Tesco removed barriers to areas selling F&F clothing and other non-food items on Saturday

Tesco has reopened standalone “non-essential” sections of stores across England, after a furious backlash from shoppers angry at lockdown measures which saw them closed off.

The retailer removed barriers to the areas on Saturday, a week after closing its separate mezzanine levels featuring the likes of F&F clothing and other non-food items, in response to government guidance.

Retailers were told by ministers to shut down separate mezzanine floors, standalone neighbouring buildings and concessions selling items such as homeware, clothing and electronics.

However, the move was met with anger and confusion, with other supermarkets including Asda and Sainsbury’s deciding not to follow government guidance and instead keep their standalone non-food areas open.

A raft of other non-food stores including Wilko, The Range, Carpetright and Ryman also decided to keep their stores open, despite the government telling retailers it would use local environmental health teams and if necessary the police to enforce its guidance.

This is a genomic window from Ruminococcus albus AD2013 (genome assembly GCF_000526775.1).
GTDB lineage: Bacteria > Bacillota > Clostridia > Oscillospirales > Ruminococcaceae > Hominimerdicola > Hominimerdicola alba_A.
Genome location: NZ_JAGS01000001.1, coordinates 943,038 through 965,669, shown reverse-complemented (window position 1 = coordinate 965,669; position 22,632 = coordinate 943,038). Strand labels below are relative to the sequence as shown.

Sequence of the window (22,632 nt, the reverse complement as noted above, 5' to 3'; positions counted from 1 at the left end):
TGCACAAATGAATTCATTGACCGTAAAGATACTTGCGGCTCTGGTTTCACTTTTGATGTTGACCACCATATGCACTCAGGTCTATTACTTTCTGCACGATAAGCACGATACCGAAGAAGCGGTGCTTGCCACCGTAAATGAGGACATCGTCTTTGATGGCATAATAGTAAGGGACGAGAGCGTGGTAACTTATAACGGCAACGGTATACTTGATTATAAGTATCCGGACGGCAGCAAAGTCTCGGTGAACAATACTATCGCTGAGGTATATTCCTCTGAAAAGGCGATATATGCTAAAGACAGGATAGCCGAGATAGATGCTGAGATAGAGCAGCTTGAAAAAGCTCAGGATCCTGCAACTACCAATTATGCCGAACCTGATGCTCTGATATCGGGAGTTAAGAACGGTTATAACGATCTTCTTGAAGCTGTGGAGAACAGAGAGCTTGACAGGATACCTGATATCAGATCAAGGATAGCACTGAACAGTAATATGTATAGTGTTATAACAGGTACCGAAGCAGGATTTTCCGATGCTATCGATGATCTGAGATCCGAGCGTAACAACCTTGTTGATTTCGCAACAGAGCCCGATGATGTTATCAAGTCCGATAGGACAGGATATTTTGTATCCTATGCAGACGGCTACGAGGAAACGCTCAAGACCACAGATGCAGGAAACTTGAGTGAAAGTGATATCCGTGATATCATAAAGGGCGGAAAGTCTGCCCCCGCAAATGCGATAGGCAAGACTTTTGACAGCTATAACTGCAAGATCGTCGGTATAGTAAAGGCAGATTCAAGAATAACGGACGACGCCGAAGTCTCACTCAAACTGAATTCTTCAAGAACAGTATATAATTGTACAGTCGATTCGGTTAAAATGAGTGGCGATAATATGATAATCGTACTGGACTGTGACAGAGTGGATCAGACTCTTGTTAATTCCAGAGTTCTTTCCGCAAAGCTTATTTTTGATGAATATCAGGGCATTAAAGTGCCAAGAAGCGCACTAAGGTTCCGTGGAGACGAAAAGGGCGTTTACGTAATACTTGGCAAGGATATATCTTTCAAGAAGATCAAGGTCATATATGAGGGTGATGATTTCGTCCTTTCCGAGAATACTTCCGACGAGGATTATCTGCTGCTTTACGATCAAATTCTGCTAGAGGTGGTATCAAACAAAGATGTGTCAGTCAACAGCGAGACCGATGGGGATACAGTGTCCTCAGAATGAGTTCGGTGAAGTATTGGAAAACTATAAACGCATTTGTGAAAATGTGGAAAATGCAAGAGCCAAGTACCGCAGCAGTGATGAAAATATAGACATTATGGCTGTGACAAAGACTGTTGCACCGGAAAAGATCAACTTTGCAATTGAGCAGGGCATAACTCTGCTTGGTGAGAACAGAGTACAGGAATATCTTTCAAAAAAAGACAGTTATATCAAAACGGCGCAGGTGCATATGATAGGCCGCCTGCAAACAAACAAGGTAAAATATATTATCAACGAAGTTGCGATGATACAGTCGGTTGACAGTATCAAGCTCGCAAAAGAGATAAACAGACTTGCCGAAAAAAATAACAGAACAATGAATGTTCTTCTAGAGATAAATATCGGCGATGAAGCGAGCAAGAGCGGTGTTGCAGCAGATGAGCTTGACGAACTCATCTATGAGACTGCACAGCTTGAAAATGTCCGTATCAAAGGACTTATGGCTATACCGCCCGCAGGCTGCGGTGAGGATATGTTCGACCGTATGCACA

Tesco had been inundated with responses from shoppers on social media, with claims its move had made it impossible for them to buy products such as children’s clothing.

A spokeswoman said: “Our mezzanine levels are now open again for customers in all our stores.”

Tesco’s move came as more than 60 retail CEOs wrote an open letter to The Times this weekend to voice concerns about the impact of the forced closure of “non-essential” retailers during lockdown.

“With less than two weeks to go until the chancellor’s spending review it is vital that retailers get the clarity they need over the future. Christmas is fast approaching, and half of retail has been forced to shut – depriving these stores of around £2bn per week in sales.

 “A continued period of retail closure will see more shuttered high streets and many more job losses at the heart of the festive season.”

“The closure of thousands of retailers is compounding the challenges facing our high streets,” said BRC CEO Helen Dickinson. “Rents continue to mount, and the business rates cliff-edge is looming. All the while, government reports show the impact of closures on Covid transmission is low.”